As unlikely as it might seem, Morocco is the home of the oldest university in the world – it was established by a Muslim woman in 859 AD.
Al-Qarawiyyin in Fez is recognised by UNESCO and the Guinness World Records as the oldest university on the planet. Still in existence today, it was also the first educational institution to award students with degrees, and boasts the oldest library in the world.
Tunisian immigrant Fatima al-Fihri is credited with establishing Al-Qarawiyyin, after she inherited a large sum of money following the death of her wealthy father. As a keen scholar herself, she wanted to build a mosque that would also serve as a religious learning centre.
Although Al-Qarawiyyin originally functioned as a mosque, it quickly became renowned as a place of learning, where scholars and artisans from across the globe would come to take part in religious, spiritual and political debates.
The revered reputation of the institution not only attracted the very best teachers, it also became a sought-after place for students from far and wide. As applications surged, strict entry criteria were enforced, which included the requirement for students to memorise the entire Quran. Wealthy Muslim families were so keen to get their offspring educated at such a prestigious establishment, that they gifted money, manuscripts and books to the university.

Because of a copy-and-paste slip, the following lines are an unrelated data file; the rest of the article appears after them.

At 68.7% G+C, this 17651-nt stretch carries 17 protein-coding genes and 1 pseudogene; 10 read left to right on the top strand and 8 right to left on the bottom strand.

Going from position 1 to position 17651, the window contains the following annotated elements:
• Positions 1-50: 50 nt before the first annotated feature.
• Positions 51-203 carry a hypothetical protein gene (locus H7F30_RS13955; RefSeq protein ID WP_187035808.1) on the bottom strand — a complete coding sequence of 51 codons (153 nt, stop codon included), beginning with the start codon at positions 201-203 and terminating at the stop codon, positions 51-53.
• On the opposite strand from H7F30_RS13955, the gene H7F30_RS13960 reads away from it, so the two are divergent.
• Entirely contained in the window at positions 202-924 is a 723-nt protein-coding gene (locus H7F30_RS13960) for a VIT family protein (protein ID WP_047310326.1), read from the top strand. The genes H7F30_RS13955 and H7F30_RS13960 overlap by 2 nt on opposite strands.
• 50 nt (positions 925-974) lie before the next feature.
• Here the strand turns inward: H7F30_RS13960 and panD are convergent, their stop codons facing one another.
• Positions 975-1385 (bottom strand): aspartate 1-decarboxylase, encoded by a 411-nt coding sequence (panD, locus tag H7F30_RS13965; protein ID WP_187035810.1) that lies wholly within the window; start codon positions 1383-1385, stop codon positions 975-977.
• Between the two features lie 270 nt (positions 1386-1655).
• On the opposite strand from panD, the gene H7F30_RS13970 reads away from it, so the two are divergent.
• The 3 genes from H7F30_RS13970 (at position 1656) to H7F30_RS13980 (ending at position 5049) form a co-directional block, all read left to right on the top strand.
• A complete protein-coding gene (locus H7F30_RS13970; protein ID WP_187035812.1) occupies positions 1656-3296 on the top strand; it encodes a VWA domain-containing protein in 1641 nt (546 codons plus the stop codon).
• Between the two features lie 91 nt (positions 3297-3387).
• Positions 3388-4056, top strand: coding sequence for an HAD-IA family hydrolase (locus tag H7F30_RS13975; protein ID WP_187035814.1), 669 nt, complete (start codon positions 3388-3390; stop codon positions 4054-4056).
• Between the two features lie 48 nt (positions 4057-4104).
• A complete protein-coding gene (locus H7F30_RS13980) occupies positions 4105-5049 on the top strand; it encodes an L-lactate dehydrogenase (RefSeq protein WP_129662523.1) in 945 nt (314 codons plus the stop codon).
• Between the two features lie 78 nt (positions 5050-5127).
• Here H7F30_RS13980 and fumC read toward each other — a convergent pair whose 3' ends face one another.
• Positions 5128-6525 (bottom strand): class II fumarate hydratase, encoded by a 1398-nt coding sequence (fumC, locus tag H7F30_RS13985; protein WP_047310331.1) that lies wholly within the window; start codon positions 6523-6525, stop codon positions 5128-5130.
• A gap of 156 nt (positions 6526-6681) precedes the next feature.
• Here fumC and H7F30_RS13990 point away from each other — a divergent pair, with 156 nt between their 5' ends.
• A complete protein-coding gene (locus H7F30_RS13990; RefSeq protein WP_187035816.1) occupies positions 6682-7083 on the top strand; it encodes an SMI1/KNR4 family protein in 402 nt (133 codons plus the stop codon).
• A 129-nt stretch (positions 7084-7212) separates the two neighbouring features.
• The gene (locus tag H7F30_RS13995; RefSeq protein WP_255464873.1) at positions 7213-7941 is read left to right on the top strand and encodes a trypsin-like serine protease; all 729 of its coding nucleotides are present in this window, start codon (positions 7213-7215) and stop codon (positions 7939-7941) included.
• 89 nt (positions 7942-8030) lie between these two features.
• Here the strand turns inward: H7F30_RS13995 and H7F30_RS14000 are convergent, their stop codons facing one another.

Central to the teachings at Al-Qarawiyyin was – and still is today – the library. Holding more than 4,000 manuscripts, some of which are very rare and can be traced back to the 9th century, the library is also home to the oldest copy of Prophet Mohammed’s words and deeds.
Although education was centred around Islamic teachings, it extended to cover other subjects including Arabic grammar, legal sciences, Maliki law, French, English, astronomy, mathematics, chemistry, calligraphy, medicine, geography, history and rhetoric.
The university today
All these years later, Al-Qarawiyyin is still a sought-after place of learning. It was incorporated into Morocco’s state university system in 1963. The mosque and the library remain at the original site, although other parts of the university have been relocated across Fez.
Students are taught in the traditional fashion of sitting in a semi-circle around a sheikh, where they are asked to read texts and answer questions on it.
The university’s library has undergone a recent restoration project, which includes a new wing for use by the general public.
Today, entry requirements are still stringent at the university, and as well as being Muslim, potential new students must be able to memorise the Quran and have fluent knowledge of classical Arabic. Both men and women may attend Al-Qarawiyyin – students range from ages 13-30.
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